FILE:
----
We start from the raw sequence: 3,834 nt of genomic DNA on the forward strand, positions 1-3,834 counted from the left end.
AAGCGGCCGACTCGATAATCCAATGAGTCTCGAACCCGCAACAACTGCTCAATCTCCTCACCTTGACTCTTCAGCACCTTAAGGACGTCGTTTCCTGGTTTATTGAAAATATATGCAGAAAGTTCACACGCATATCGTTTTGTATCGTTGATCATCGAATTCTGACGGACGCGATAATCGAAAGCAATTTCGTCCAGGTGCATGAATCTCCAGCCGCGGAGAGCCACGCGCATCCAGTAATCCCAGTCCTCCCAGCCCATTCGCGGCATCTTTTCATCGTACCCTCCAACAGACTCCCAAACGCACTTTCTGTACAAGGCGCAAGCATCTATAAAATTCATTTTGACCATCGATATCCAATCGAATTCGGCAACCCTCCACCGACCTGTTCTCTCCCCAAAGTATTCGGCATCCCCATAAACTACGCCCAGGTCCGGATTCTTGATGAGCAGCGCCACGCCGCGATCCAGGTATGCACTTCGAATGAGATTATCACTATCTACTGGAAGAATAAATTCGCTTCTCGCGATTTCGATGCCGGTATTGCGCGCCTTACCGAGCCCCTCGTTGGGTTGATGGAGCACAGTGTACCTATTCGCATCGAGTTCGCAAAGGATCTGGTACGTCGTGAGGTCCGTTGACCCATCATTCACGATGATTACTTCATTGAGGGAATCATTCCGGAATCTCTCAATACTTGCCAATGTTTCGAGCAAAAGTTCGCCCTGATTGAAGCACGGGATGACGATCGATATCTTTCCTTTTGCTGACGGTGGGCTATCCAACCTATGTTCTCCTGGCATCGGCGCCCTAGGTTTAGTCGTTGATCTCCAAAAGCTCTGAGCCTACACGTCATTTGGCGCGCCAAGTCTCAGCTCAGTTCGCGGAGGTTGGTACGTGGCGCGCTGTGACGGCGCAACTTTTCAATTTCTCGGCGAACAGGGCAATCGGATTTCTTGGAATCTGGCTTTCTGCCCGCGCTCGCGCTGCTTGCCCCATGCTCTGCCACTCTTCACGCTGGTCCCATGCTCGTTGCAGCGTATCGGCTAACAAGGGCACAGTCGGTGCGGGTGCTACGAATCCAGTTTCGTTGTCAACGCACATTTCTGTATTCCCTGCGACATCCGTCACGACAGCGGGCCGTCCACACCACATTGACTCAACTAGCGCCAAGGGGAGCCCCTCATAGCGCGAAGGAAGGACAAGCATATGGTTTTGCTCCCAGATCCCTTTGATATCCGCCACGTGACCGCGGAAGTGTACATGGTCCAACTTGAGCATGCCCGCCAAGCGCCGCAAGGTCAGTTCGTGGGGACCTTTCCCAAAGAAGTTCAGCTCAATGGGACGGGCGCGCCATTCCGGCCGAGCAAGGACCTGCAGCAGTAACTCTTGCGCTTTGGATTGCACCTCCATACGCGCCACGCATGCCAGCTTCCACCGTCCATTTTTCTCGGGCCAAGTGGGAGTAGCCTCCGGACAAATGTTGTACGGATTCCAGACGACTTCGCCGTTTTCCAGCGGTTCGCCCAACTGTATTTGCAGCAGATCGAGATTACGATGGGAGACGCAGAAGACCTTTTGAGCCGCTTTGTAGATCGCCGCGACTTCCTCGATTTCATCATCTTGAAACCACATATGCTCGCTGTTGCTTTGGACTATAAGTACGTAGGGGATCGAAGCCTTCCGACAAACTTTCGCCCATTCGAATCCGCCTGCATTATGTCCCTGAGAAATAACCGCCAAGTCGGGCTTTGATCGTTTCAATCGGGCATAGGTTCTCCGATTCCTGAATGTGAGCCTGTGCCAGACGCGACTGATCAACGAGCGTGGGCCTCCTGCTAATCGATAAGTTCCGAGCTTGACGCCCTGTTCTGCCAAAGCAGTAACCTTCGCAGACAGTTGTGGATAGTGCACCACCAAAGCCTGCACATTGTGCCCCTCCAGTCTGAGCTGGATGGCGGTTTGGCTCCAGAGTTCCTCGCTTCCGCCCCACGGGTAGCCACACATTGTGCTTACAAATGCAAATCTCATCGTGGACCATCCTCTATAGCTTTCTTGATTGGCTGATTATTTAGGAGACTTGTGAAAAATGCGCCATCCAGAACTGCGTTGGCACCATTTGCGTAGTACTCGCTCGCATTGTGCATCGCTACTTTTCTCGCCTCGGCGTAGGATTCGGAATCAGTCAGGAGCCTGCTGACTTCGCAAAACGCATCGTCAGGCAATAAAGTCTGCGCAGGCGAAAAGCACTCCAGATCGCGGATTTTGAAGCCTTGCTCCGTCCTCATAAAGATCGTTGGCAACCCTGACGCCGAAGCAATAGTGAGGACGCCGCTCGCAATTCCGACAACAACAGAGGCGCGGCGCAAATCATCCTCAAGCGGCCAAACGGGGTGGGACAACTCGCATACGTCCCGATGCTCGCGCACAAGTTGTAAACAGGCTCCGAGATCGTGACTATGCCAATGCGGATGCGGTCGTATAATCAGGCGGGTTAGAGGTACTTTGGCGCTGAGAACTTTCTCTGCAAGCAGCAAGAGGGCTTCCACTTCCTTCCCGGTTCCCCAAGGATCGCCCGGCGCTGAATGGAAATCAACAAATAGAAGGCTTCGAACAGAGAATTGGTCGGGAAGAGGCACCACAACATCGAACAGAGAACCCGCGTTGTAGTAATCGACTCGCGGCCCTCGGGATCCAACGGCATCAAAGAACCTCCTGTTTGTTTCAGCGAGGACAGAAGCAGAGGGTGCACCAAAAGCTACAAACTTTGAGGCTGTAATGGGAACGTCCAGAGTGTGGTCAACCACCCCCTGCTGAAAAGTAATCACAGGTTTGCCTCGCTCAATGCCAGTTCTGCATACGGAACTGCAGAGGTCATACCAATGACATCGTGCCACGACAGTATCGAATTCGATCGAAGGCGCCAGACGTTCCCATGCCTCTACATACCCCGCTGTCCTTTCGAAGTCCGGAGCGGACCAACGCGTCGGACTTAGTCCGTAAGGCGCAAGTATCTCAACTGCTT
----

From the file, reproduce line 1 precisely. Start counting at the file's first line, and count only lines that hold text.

We start from the raw sequence: 3,834 nt of genomic DNA on the forward strand, positions 1-3,834 counted from the left end.